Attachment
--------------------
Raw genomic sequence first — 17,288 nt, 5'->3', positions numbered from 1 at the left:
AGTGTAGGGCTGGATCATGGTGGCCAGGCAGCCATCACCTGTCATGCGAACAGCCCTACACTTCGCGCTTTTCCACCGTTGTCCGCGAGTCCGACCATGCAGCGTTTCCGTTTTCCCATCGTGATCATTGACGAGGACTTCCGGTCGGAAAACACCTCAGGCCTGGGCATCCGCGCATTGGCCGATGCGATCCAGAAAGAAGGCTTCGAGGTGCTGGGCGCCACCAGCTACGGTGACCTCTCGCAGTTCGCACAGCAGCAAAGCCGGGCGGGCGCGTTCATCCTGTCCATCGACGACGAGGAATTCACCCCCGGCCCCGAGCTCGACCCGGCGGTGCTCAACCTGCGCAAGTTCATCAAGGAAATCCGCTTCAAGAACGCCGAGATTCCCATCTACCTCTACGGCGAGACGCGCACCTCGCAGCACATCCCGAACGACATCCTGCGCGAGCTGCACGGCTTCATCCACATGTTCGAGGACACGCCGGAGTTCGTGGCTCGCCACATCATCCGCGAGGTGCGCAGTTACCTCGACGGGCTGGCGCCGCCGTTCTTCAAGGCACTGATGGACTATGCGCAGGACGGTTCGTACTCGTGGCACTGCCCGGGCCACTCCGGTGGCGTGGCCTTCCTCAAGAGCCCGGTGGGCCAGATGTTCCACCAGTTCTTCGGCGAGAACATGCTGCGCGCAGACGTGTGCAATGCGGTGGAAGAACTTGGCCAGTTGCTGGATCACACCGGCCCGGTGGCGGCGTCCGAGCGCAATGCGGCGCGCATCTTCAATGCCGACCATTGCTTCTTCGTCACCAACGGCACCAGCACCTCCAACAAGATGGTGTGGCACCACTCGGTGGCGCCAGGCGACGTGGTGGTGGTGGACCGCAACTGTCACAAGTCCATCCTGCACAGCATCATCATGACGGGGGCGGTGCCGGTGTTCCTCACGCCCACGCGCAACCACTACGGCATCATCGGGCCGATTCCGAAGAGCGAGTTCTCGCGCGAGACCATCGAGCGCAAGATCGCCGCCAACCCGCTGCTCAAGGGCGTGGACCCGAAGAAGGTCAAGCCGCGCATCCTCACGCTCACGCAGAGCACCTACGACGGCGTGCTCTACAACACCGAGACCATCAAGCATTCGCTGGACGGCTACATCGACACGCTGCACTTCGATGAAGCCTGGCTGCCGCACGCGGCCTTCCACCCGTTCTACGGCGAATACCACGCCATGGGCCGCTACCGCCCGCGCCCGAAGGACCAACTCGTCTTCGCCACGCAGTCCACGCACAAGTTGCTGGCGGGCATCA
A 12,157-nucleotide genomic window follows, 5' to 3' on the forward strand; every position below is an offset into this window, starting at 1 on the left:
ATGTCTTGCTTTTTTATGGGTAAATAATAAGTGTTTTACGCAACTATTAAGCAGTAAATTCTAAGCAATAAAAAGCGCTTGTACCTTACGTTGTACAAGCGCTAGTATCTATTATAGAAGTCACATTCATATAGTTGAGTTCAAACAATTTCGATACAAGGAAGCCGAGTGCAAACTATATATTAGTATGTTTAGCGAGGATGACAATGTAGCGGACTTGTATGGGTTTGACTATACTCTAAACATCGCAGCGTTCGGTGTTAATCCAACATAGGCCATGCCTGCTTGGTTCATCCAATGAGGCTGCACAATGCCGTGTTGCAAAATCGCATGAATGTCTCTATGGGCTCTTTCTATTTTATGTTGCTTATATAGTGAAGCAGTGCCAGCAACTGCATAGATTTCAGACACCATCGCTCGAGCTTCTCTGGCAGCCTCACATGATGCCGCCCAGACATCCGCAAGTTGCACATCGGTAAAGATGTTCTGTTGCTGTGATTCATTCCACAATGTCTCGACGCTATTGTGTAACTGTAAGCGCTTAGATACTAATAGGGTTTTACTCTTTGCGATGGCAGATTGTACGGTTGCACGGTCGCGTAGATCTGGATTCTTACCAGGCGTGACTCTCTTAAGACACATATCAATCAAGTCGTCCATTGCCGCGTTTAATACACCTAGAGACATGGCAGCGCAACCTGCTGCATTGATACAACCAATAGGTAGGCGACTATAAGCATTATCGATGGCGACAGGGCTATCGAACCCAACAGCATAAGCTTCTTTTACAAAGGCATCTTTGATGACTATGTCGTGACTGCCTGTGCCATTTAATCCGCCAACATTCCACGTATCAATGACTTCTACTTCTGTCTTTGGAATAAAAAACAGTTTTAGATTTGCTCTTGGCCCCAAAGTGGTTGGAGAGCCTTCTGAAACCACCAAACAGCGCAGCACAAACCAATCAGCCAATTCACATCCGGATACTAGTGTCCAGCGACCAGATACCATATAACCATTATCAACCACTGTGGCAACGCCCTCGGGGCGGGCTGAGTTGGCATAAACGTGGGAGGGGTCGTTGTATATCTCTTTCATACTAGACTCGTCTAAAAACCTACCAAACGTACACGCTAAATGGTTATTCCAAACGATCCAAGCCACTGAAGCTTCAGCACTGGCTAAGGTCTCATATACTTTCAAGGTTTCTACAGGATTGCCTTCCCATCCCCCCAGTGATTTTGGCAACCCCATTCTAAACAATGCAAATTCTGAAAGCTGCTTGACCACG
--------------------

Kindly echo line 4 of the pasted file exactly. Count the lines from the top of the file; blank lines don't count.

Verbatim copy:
ATGTCTTGCTTTTTTATGGGTAAATAATAAGTGTTTTACGCAACTATTAAGCAGTAAATTCTAAGCAATAAAAAGCGCTTGTACCTTACGTTGTACAAGCGCTAGTATCTATTATAGAAGTCACATTCATATAGTTGAGTTCAAACAATTTCGATACAAGGAAGCCGAGTGCAAACTATATATTAGTATGTTTAGCGAGGATGACAATGTAGCGGACTTGTATGGGTTTGACTATACTCTAAACATCGCAGCGTTCGGTGTTAATCCAACATAGGCCATGCCTGCTTGGTTCATCCAATGAGGCTGCACAATGCCGTGTTGCAAAATCGCATGAATGTCTCTATGGGCTCTTTCTATTTTATGTTGCTTATATAGTGAAGCAGTGCCAGCAACTGCATAGATTTCAGACACCATCGCTCGAGCTTCTCTGGCAGCCTCACATGATGCCGCCCAGACATCCGCAAGTTGCACATCGGTAAAGATGTTCTGTTGCTGTGATTCATTCCACAATGTCTCGACGCTATTGTGTAACTGTAAGCGCTTAGATACTAATAGGGTTTTACTCTTTGCGATGGCAGATTGTACGGTTGCACGGTCGCGTAGATCTGGATTCTTACCAGGCGTGACTCTCTTAAGACACATATCAATCAAGTCGTCCATTGCCGCGTTTAATACACCTAGAGACATGGCAGCGCAACCTGCTGCATTGATACAACCAATAGGTAGGCGACTATAAGCATTATCGATGGCGACAGGGCTATCGAACCCAACAGCATAAGCTTCTTTTACAAAGGCATCTTTGATGACTATGTCGTGACTGCCTGTGCCATTTAATCCGCCAACATTCCACGTATCAATGACTTCTACTTCTGTCTTTGGAATAAAAAACAGTTTTAGATTTGCTCTTGGCCCCAAAGTGGTTGGAGAGCCTTCTGAAACCACCAAACAGCGCAGCACAAACCAATCAGCCAATTCACATCCGGATACTAGTGTCCAGCGACCAGATACCATATAACCATTATCAACCACTGTGGCAACGCCCTCGGGGCGGGCTGAGTTGGCATAAACGTGGGAGGGGTCGTTGTATATCTCTTTCATACTAGACTCGTCTAAAAACCTACCAAACGTACACGCTAAATGGTTATTCCAAACGATCCAAGCCACTGAAGCTTCAGCACTGGCTAAGGTCTCATATACTTTCAAGGTTTCTACAGGATTGCCTTCCCATCCCCCCAGTGATTTTGGCAACCCCATTCTAAACAATGCAAATTCTGAAAGCTGCTTGACCACG